Film Three, Week Three: What We Do in the Shadows

What We Do in the Shadows is like a Kiwi, vampiric Young Ones.  It’s really silly and fun and I laughed like a drain in a way I’ve not really done since, well, Flight of the Conchords.  I want to watch it all over again, because I am sure I missed bits because of the noises of approval the audience were making.

Film Two, Week Two: Birdman

I think I fell in great like with Birdman from the opening credits, with its lovely take on Godardian* typography. I did spend a lot of the time watching this film feeling as if it was written especially for Michael Keaton, but both the writers and Keaton deny this – after reading that article I felt a little bit down on thinking that was the case.  I greatly liked the continuous takes, the clever way it was edited, the script (this article from a series on screen writing details on of the pivotal scenes and is fascinating).  I loved the acting – being an actor playing an actor acting in a play must have been a tough day at the office.  So yes, A-, would watch again.

* I suspect I may be re/watching some Godard films this year.

Film One, Week One: Exodus

New Year’s Day found me tired, full of cold, and in need of a probably-terrible “blockbuster” film, preferably in an actual cinema, with a tub of Ben and Jerry’s.  So Exodus: Gods and Kings at my brand-new local cinema it was.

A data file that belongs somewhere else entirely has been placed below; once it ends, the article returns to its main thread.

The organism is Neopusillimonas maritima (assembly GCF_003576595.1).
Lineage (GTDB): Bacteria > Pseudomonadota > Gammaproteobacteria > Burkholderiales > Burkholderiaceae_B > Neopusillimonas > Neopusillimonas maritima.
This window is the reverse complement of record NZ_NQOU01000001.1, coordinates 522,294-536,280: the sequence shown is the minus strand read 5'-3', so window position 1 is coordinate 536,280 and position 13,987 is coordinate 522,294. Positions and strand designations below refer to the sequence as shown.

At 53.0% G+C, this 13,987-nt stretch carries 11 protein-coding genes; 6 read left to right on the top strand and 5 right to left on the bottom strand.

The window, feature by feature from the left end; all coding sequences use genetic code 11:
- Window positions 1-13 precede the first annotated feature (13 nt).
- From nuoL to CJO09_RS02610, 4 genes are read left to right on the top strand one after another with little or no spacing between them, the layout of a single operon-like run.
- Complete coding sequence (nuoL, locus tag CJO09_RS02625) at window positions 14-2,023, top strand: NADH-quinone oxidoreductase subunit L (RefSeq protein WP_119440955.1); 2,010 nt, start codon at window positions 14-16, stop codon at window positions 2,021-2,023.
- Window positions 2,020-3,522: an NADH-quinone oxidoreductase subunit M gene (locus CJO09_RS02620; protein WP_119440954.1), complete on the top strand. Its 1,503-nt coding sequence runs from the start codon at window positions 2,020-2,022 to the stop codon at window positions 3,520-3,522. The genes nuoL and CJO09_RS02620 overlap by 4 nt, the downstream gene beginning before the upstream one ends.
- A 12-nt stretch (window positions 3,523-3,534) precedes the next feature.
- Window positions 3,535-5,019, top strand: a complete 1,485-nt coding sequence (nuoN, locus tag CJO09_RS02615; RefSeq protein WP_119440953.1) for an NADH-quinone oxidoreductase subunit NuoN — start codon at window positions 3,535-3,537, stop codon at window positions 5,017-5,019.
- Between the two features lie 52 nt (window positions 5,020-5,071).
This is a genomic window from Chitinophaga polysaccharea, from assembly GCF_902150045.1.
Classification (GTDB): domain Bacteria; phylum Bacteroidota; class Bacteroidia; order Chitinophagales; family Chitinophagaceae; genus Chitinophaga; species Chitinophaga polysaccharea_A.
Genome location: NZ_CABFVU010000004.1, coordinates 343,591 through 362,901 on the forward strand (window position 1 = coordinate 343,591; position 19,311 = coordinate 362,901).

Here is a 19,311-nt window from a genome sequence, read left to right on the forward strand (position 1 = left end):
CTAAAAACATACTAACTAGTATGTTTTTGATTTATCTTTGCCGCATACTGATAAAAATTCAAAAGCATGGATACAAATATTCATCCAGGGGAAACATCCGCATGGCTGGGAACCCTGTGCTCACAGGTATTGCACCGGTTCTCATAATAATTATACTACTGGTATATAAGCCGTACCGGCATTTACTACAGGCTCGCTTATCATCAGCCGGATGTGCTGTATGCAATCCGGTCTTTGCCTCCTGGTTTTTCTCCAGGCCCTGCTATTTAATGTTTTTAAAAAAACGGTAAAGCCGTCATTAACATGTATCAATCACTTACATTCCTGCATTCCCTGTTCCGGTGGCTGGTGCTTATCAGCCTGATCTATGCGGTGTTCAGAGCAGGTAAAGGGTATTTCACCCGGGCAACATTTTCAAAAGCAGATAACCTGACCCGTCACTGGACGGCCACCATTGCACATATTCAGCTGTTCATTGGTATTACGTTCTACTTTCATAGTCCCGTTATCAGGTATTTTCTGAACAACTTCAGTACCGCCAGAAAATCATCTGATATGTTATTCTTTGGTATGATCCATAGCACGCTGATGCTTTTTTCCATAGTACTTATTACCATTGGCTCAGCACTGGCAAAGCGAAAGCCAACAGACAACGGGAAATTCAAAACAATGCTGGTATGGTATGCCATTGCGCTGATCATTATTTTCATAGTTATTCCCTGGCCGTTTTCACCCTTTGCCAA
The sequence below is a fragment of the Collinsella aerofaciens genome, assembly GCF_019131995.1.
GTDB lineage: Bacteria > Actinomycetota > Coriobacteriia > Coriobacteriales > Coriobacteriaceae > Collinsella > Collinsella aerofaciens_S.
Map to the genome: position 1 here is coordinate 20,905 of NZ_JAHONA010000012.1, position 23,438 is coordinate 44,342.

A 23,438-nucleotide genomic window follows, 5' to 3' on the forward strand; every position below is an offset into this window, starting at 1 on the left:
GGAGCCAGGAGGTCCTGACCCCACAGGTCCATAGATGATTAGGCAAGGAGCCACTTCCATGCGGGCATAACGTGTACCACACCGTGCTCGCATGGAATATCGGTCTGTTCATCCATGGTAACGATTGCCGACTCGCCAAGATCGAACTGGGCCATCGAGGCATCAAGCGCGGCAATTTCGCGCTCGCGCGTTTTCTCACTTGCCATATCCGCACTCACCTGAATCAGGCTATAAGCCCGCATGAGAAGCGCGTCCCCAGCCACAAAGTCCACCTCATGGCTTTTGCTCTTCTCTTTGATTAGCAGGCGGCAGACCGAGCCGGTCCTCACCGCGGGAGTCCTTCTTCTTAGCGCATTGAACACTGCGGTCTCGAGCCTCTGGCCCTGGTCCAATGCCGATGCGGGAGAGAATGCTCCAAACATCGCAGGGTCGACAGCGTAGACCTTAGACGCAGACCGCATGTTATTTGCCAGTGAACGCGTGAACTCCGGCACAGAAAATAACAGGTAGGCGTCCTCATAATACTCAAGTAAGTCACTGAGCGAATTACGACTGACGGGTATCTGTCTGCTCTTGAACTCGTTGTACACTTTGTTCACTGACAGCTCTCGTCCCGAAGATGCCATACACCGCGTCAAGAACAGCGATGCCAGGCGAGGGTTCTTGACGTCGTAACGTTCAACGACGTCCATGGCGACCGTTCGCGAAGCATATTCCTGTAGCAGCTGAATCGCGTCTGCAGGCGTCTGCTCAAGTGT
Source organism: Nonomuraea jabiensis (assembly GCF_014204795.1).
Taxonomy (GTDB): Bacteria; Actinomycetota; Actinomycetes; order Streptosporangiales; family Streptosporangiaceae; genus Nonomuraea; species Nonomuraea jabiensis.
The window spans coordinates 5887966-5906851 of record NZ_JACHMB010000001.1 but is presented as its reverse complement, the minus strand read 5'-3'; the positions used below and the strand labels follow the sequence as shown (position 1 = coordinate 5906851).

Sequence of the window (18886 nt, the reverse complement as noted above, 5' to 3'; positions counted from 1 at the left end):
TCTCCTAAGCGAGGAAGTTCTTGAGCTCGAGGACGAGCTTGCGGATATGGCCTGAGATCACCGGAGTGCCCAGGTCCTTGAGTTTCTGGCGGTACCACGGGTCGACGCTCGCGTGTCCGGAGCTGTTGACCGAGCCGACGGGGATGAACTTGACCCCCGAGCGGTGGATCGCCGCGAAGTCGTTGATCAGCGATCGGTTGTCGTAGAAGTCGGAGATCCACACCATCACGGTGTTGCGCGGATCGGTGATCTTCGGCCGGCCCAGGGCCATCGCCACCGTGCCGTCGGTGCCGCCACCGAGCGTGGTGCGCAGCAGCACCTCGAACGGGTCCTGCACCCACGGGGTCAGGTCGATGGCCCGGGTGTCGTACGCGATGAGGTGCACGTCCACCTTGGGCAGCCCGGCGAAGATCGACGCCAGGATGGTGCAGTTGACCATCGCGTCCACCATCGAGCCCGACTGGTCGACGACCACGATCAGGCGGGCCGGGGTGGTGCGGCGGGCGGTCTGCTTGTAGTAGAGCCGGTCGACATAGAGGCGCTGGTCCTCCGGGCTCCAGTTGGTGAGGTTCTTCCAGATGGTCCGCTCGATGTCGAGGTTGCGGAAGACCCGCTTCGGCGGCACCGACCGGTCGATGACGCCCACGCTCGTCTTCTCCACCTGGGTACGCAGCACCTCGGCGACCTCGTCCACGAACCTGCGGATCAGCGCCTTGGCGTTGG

Back in the day my friends refused to sit next to me during a packed screening of Gladiator.  I was in the midst of an Ancient History degree and prone to making pretentious pronouncements on historical accuracy on the big screen or in novels. I was insufferable. So I sat by myself down towards the back getting cross about whether the fibulae holding people’s clothes together were from the right time period.  I’ve not really mellowed over time* but I felt that Scott had managed to do a good job of depicting the everyday lives of the lower classes, even if it wasn’t historically accurate in many other ways.  But I suspect that the majority of other cinema goers in this screening were more interested in whether it was Biblical enough – there were some furious debates in the foyer afterwards where the consensus was that it seemed OK from the POV of the Scriptures but that some of the characters were a little bit OTT and had too much make up on.  I agree with them there – I only just realised that Ben Mendelsohn was in it.

* I spent ages getting cross about the casting decisions even before the film was made – excellent Slate article on the ethnicity of the Ancient Egyptians here.